Autism Speaks’ Paul Wang answers your questions about new findings suggesting that a sulforaphane supplement can ease autism symptoms in some individuals
Yesterday, a new scientific report described how sulforaphane, a chemical derived from broccoli sprouts, helped ease autism symptoms in nearly half of the 29 individuals enrolled in a small 18-week trial. We’ve asked developmental pediatrician Paul Wang, Autism Speaks senior vice president for medical research, to address reader questions sparked by the findings.
Today, a lot of parents are talking about adding broccoli sprouts to their kid’s salads and sandwiches. Can this help? Hurt?
The amount of sulforaphane that was administered in the study is many times higher than you can reasonably get through food. Even sulforaphane-rich foods like brussels sprouts, broccoli and broccoli sprouts don’t have enough of the chemical to get you close. So eating these vegetables can’t be expected to improve autism symptoms. Within reason though, eating sulforaphane-rich vegetables is safe and healthy.
What about taking sulforaphane supplements or giving them to a child with autism? Are they safe?
I would caution against starting sulforaphane supplements at this time. First and foremost, this was a very small trial – much too small to assure safety. There was actually a potentially worrisome side effect in the study: Two of the 29 boys and men taking sulforaphane had seizures during the study. Both had a history of seizures in the past, so this could have been a coincidence. However, none of those taking the placebo, or dummy treatment, had seizures during the study.
The study also showed a small increase in liver enzymes in study participants who received sulforaphane. None of these individuals showed any symptoms related to this side effect. However, it poses the possibility that sulforaphane may produce liver inflammation.
It’s important to remember that anything powerful enough to exert biological effects – even beneficial effects – also has the potential to produce unwanted side effects. Just because sulforaphane is found in vegetables doesn’t mean it’s safe. There are many chemicals found in nature that can be toxic. This is particularly true when these chemicals are concentrated into a supplement. Much more study is needed to understand sulforaphane’s actions in the body – for good or bad.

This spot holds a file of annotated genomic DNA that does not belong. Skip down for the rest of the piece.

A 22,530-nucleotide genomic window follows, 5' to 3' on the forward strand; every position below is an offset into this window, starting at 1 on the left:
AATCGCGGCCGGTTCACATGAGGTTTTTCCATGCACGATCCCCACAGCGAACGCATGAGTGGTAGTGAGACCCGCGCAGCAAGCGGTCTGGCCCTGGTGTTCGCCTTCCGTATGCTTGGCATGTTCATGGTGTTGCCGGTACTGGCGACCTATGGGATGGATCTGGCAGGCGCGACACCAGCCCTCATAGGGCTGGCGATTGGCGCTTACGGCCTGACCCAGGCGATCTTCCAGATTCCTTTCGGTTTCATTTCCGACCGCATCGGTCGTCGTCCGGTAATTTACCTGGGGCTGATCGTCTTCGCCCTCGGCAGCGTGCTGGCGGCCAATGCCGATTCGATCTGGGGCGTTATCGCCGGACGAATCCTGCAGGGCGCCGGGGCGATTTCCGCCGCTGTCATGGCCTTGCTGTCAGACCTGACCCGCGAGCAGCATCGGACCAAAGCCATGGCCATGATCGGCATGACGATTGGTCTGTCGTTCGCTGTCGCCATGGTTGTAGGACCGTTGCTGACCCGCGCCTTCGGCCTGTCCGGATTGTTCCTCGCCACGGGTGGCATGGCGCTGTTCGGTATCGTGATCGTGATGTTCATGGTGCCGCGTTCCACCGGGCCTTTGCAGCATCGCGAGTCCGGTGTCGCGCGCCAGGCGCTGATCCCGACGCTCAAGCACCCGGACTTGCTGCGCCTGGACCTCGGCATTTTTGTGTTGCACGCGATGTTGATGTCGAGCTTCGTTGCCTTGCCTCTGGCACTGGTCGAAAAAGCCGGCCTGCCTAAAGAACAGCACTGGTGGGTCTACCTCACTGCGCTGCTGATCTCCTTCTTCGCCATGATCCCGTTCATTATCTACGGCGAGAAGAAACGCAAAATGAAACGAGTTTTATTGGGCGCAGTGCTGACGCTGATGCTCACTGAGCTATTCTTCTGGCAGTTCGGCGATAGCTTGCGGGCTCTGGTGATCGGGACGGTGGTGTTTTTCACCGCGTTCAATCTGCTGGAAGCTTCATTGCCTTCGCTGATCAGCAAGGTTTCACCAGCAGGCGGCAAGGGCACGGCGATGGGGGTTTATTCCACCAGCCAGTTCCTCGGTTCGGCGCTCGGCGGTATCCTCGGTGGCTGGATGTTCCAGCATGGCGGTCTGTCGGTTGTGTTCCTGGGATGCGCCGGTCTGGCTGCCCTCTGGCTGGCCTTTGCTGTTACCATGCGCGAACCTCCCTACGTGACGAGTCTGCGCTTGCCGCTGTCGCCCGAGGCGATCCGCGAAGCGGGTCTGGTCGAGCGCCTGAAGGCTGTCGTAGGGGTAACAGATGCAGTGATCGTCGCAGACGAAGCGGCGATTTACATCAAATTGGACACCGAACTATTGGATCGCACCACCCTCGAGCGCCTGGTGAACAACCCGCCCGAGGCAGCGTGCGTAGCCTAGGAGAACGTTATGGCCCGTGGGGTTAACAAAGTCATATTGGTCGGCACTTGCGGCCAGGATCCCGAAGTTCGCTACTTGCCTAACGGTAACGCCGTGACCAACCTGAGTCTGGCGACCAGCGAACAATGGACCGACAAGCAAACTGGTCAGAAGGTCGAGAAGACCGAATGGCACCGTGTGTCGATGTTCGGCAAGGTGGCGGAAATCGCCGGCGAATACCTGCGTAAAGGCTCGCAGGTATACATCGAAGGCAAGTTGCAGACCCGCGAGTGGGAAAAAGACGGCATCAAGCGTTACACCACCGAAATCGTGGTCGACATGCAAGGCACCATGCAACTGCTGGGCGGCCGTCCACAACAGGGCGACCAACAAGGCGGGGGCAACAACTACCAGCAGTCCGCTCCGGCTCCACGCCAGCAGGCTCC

Also, though sulforaphane supplements have been on the market for some time, nutritional supplements don’t go through the kind of rigorous safety testing required for pharmaceutical medicines. So we don’t have good safety data on these products.
No doubt, some people will decide to take sulforaphane supplements based on this study’s findings, regardless of potential safety concerns. How can they select a reputable brand? What would be a safe and reasonable dose?
The brand of supplement used in the study was a patented, pharmaceutical-grade product not available for purchase over the counter. So there’s no way of using the study’s results to gauge the effectiveness or safe doses of the many related health-food products with lesser quality-control during manufacturing.
In the study, the researchers used doses ranging from 50 to 150 µmol daily, depending on the participant’s weight. Their weights ranged from around 120 to 220 pounds.
So if an individual or parent decides to try these supplements – despite safety concerns – I would urge them to work closely with a physician to monitor possible reactions. This monitoring needs to include, but not be limited to, seizures. For example, blood work should probably be done to monitor liver enzyme levels.
How do the findings of this new study relate to the observation, by many parents, that their children’s autism symptoms improve when they have fevers?
The researchers offer the theory that both sulforaphane treatment and fever trigger a biological reaction called the heat-shock response. The idea is that this eases autism symptoms in some individuals by somehow easing stress and inflammation inside the body’s cells – including brain cells. It’s an intriguing theory, and one that I’d like to see further investigated.
Editor's note: The authors of this study disclose that their institution has a licensing agreement with Brassica Protection Products, which makes a sulforaphane supplement. As part of this agreement, Johns Hopkins is entitled to royalty on the sale of products described in the study. The university also owns Brassica Protection Products stock. The university declares that it is managing these arrangements in accordance with its conflict of interest policies. Read more here.
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